I once worked with a CEO who started every presentation very seriously. It was all numbers and technical jargon. His people looked dazed. They checked their phones. They weren't listening. And they certainly weren't inspired. After one of these talks, I told him to share his passion for his company's products and we were able to craft an opening story that connected his business to his living abroad with his family. By leading with a personal story, he came alive on stage. And kept his audience engaged.
Little strategies like this can make all the difference in connecting with your audience and ensuring they receive your message--even if they're from vastly different backgrounds.
Here are 5 strategies for acing your next global presentation:
Share a story.
Bring in family and personal experiences that show what you care about and what values you have. This helps humanize you and connect you with the audience. It's even better if you can discuss scary or surprising details you were able to overcome. These tales are not only interesting; they can be inspiring to your audience.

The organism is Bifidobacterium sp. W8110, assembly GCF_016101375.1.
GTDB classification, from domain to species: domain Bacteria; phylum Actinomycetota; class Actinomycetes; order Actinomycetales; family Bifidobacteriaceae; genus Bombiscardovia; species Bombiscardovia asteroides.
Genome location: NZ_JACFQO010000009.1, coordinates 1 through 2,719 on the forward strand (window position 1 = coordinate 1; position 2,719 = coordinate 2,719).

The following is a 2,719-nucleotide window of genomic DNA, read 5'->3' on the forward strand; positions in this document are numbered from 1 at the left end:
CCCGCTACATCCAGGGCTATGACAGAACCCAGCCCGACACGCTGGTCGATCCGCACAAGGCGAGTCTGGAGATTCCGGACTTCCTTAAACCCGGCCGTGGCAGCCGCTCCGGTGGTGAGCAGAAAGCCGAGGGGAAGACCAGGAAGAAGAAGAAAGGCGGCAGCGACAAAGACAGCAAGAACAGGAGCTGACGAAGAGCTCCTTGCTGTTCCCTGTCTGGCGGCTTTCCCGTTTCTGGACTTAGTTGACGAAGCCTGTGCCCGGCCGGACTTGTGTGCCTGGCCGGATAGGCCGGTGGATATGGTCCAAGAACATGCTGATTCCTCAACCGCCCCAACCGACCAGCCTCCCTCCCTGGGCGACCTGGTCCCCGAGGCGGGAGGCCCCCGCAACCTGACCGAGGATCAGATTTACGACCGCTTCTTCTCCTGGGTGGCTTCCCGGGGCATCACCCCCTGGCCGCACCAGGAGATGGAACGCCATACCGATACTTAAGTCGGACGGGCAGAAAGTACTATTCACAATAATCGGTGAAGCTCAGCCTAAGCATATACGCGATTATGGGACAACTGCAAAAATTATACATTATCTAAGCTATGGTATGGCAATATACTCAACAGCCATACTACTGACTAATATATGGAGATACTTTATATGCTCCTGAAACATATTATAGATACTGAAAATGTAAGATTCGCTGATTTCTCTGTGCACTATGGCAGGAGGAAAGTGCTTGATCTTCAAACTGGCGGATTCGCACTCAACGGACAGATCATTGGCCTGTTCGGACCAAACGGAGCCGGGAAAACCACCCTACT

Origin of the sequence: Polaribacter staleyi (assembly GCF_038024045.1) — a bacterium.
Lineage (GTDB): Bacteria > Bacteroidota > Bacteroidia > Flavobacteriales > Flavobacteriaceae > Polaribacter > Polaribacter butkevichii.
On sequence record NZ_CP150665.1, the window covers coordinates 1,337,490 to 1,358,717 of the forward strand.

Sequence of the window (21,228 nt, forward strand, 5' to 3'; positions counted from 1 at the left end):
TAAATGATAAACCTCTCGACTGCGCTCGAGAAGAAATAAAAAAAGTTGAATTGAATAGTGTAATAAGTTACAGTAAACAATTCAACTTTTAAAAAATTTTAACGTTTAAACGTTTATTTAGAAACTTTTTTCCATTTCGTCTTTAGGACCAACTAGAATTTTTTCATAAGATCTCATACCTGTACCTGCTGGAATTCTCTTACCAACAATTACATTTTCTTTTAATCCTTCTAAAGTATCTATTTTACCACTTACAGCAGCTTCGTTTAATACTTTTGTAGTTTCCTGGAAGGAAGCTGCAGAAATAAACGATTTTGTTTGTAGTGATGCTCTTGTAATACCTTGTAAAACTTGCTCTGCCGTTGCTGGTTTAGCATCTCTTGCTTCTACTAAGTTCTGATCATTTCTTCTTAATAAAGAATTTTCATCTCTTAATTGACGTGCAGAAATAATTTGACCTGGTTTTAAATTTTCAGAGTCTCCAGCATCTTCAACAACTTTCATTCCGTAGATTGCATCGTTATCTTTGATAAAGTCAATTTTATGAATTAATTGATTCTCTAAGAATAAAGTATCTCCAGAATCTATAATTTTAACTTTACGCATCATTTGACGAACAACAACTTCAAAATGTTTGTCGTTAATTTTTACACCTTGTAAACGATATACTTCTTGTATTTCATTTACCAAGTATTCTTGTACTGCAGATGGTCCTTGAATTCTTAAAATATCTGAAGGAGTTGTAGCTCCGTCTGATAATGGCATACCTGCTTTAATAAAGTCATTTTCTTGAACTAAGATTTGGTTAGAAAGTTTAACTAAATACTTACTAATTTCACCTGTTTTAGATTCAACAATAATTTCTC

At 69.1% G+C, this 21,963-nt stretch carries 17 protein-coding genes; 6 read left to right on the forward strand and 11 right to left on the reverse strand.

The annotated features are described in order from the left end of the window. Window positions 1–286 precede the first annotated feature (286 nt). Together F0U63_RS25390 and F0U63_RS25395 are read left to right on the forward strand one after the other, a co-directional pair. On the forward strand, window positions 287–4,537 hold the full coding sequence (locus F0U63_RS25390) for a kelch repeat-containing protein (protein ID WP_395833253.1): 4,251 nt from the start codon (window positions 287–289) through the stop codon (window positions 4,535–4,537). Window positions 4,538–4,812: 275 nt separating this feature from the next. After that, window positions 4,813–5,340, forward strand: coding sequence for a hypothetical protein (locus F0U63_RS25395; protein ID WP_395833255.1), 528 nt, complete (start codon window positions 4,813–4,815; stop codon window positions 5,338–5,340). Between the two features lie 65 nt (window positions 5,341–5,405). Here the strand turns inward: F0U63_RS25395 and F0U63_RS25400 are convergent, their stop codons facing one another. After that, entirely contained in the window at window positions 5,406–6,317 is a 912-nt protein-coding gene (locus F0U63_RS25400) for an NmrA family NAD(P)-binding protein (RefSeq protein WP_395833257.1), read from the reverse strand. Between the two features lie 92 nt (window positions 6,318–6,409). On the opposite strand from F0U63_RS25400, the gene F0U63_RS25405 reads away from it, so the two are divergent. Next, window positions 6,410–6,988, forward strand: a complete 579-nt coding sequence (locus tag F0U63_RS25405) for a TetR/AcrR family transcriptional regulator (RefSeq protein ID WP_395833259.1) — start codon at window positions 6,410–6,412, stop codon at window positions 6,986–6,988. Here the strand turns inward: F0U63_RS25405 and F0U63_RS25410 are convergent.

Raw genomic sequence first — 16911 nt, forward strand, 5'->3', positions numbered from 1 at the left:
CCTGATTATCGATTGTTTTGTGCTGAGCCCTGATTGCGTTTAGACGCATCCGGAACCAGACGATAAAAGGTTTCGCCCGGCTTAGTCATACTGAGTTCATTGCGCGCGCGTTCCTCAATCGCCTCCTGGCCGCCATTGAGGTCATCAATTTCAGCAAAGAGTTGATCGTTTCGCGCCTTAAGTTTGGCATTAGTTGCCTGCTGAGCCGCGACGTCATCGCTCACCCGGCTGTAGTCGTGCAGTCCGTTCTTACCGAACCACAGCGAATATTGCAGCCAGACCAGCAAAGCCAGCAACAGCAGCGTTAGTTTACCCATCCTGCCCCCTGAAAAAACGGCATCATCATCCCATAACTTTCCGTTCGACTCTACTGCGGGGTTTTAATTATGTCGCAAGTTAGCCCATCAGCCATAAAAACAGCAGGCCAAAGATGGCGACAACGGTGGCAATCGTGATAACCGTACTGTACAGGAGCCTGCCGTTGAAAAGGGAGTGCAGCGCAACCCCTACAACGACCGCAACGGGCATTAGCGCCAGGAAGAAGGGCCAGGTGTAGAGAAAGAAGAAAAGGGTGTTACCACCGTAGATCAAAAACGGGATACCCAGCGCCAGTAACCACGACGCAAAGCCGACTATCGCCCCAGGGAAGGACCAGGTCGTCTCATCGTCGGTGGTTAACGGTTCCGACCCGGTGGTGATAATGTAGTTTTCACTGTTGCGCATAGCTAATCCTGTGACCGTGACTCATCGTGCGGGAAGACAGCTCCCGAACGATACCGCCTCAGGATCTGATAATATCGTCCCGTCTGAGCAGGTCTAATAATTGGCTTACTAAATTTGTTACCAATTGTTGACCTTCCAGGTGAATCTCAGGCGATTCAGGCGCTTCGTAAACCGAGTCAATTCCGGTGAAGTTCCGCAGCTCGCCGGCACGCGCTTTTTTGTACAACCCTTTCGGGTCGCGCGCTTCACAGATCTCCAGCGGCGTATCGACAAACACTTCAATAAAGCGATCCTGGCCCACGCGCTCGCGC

Find out about the room.
Learn who your audience is and what they expect. What are they thinking about? What have they been listening to before? What's the theme of the conference or event itself? Introduce yourself beforehand and have some pre-presentation conversations.
Ever been to a show or concert and the entertainer talks about their experience in your town? Doing this helps form a common bond between you and your audience. Use local current events, relevant situations or references your global audience knows or understands in your talk. This shows you've read up on their country's habits or customs and that you care.
Slow it down.
Talk slowly and clearly. Practice, practice, practice, to make sure you don't speed up and rush through your talk. If they can't understand you, they certainly won't be listening. Also, don't use slang or euphemisms. They may not translate.
End your talk with an action such as a takeaway or leave behind. Some speakers raffle off an iPad or give away a copy of their book. One colleague of mine puts stuffed animals related to her subject matter under the chairs of everyone in the audience. And, be sure to allow for Q and A, or time to connect with those in the audience.
A lot of people would rather do something like get a root canal than speak in public. But a great talk can be a powerful thing. Don't let fear get in your way of rocking your next global presentation.